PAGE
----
From the Editor

  1. Senate May Abandon PFAS Amendment

    After reports seemed to indicate that the U.S. Senate would compel the U.S. EPA to take stronger action against the presence of per- and polyfluoroalkyl substances (PFAS) in drinking water, things may have changed.

  2. EPA Targets Water Quality Reviews That Stifle Energy Infrastructure

    In the latest water quality debate between local regulators and the Trump administration, the U.S. EPA has proposed a rule that may be intended to pave the way for new natural gas pipelines despite environmental concerns.

  3. Retired Scientists Blast South Carolina Flood Plan

    As the potential for flooding seems to rise and the necessary stormwater infrastructure needed to deal with it appears to be lacking, communities around the country are taking stock of their own resiliency measures and planning for the future.

  4. California Wildfires Lead To Water Treatment Struggles

    The latest extreme blaze in California, known as the Kincaid Wildfire, has burned tens of thousands of acres, prompted the evacuation of thousands of residents, and consumed more than 100 structures.

  5. EPA Reveals The Key To Clean Water

    Water and wastewater treatment plant operators may not always love regulators, but they should love what the U.S. EPA water chief had to say about them. Speaking at the “BusinessH20 Water Innovation Summit” in September, the EPA’s assistant administrator for water, Dave Ross, referred to those who clean our country’s drinking water and wastewater as “silent, everyday unsung heroes.” While not as celebrated as others who dedicate themselves to public service, such as police officers, firefighters, and teachers, they are every bit as essential — if not more so.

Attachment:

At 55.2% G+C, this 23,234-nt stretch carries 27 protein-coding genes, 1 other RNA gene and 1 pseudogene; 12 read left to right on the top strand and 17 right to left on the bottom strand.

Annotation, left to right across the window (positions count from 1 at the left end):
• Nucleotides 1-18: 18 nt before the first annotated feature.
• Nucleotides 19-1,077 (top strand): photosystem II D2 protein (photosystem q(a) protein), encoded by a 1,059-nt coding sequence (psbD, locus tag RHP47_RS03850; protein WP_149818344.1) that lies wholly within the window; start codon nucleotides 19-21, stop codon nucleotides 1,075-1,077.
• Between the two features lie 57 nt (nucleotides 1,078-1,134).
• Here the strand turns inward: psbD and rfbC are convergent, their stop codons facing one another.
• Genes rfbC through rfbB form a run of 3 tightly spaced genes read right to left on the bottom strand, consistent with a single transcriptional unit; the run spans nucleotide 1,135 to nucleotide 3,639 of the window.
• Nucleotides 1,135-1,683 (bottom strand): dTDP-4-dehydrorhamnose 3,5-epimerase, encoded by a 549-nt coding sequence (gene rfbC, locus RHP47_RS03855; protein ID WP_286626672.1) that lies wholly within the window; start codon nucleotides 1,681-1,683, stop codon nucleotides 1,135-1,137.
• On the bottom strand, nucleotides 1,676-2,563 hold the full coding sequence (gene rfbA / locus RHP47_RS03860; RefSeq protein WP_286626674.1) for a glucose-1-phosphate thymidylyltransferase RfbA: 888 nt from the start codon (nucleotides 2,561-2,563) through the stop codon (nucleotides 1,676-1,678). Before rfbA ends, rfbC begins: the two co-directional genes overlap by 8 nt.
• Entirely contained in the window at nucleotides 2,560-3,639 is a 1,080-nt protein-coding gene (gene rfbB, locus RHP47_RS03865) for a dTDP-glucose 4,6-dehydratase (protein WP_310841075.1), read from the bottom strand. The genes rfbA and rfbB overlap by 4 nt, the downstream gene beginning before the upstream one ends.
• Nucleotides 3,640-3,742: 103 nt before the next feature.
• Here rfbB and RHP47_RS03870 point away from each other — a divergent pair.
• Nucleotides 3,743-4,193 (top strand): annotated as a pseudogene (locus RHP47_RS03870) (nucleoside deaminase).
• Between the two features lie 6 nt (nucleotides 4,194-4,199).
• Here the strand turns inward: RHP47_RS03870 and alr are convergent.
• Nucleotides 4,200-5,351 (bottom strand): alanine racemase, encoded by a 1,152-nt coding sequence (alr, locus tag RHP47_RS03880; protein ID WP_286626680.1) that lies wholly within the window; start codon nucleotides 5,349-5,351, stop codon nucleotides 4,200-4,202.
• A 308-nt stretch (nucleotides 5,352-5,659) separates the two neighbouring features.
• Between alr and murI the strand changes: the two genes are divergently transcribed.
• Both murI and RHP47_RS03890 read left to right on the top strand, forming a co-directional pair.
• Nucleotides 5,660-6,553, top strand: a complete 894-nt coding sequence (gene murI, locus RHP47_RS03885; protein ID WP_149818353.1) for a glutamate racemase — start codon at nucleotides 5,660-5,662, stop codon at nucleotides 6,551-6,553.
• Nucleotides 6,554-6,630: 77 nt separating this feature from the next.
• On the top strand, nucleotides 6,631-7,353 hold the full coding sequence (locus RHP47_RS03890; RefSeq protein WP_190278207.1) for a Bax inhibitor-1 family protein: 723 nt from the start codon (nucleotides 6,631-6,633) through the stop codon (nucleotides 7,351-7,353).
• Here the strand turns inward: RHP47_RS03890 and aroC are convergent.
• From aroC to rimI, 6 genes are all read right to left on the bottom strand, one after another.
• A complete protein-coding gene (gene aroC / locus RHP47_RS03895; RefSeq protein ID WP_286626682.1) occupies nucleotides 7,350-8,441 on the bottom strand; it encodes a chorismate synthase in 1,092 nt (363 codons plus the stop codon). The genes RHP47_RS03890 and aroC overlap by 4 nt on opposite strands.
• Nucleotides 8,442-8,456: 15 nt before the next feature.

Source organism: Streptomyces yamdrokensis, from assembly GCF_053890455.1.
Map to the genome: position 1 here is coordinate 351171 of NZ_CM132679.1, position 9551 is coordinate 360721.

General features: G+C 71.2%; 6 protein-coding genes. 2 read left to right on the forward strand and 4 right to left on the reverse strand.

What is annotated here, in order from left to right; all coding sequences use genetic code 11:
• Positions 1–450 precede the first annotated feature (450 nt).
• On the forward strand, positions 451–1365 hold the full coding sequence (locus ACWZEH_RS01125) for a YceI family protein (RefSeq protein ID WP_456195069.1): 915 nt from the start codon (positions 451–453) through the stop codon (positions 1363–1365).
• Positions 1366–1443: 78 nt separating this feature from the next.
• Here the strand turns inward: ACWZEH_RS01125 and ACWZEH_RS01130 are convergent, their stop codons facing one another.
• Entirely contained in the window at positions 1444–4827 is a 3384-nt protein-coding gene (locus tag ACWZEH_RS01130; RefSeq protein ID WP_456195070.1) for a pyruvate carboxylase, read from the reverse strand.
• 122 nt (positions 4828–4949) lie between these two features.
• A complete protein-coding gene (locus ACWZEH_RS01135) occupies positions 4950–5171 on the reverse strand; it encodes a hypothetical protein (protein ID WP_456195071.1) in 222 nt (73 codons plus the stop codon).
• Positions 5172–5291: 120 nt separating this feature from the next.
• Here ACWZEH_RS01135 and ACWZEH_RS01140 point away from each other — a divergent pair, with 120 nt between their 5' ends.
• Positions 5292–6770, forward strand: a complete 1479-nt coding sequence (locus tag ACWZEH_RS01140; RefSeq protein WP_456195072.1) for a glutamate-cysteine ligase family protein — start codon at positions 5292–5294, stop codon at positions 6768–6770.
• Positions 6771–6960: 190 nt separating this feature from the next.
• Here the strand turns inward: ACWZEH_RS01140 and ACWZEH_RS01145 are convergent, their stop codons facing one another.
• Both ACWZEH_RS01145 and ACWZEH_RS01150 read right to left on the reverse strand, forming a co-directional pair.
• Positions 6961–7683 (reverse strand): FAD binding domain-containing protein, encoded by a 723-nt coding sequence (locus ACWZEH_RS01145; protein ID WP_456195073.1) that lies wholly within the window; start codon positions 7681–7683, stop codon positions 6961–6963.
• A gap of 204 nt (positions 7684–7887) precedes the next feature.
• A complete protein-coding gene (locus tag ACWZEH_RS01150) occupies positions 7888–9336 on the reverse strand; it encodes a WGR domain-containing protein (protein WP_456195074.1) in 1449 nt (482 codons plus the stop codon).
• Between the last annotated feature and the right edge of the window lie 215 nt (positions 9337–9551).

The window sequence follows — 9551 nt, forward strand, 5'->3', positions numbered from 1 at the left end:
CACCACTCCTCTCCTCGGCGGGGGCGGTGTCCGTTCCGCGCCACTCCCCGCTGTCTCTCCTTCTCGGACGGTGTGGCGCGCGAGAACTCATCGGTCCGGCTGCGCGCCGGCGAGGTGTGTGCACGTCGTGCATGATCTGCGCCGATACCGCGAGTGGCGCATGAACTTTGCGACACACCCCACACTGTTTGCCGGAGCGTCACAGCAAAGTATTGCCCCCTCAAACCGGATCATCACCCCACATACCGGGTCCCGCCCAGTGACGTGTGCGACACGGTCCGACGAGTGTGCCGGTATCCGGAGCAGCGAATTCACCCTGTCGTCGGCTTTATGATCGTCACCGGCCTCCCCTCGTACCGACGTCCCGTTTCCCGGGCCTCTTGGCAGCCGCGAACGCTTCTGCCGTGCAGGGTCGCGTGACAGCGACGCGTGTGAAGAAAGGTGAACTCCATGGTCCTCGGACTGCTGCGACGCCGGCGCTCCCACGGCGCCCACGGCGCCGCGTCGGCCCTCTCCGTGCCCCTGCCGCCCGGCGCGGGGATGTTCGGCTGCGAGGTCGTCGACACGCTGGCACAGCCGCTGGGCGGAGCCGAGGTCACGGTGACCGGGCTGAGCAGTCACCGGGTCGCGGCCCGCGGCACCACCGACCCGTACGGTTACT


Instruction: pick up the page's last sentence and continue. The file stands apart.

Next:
6. California Paves Way For Veterans To Become Treatment Operators

    Among the many threats that drinking water and wastewater treatment operations deal with on a regular basis, perhaps none are as existential as “brain drain” — the loss of institutional knowledge that is occurring as the bulk of the industry’s workforce retires.

  7. 1,4-Dioxane Contamination Lawsuits Are Piling Up In Long Island

    The presence of 1,4-dioxane — a carcinogen stemming from industrial solvents, shampoos, and other manmade products — in New York’s drinking water has been a known problem for years.

  8. Will Google’s Server Farm Deplete South Carolina’s Groundwater?

    As drinking water sources around the country become imperiled by climate stress and growing consumption, one Silicon Valley tech giant is poised to withdraw what might seem like more than its fair share in South Carolina.

  9. Elizabeth Warren Joins Bernie Sanders In Opposition To Water Privatization

    There’s little doubt that the field of candidates vying for U.S. presidential election in 2020 represents a wide array of views on nearly every issue. But two Democratic frontrunners now appear unified on at least one major issue: the privatization of water systems.

  10. L.A. County Cities Win Legal Fight Against Stormwater Rules

    The most populous county in the U.S. is in the middle of a conflict around watershed management. And those opposed to stricter regulations have just received a boost in court.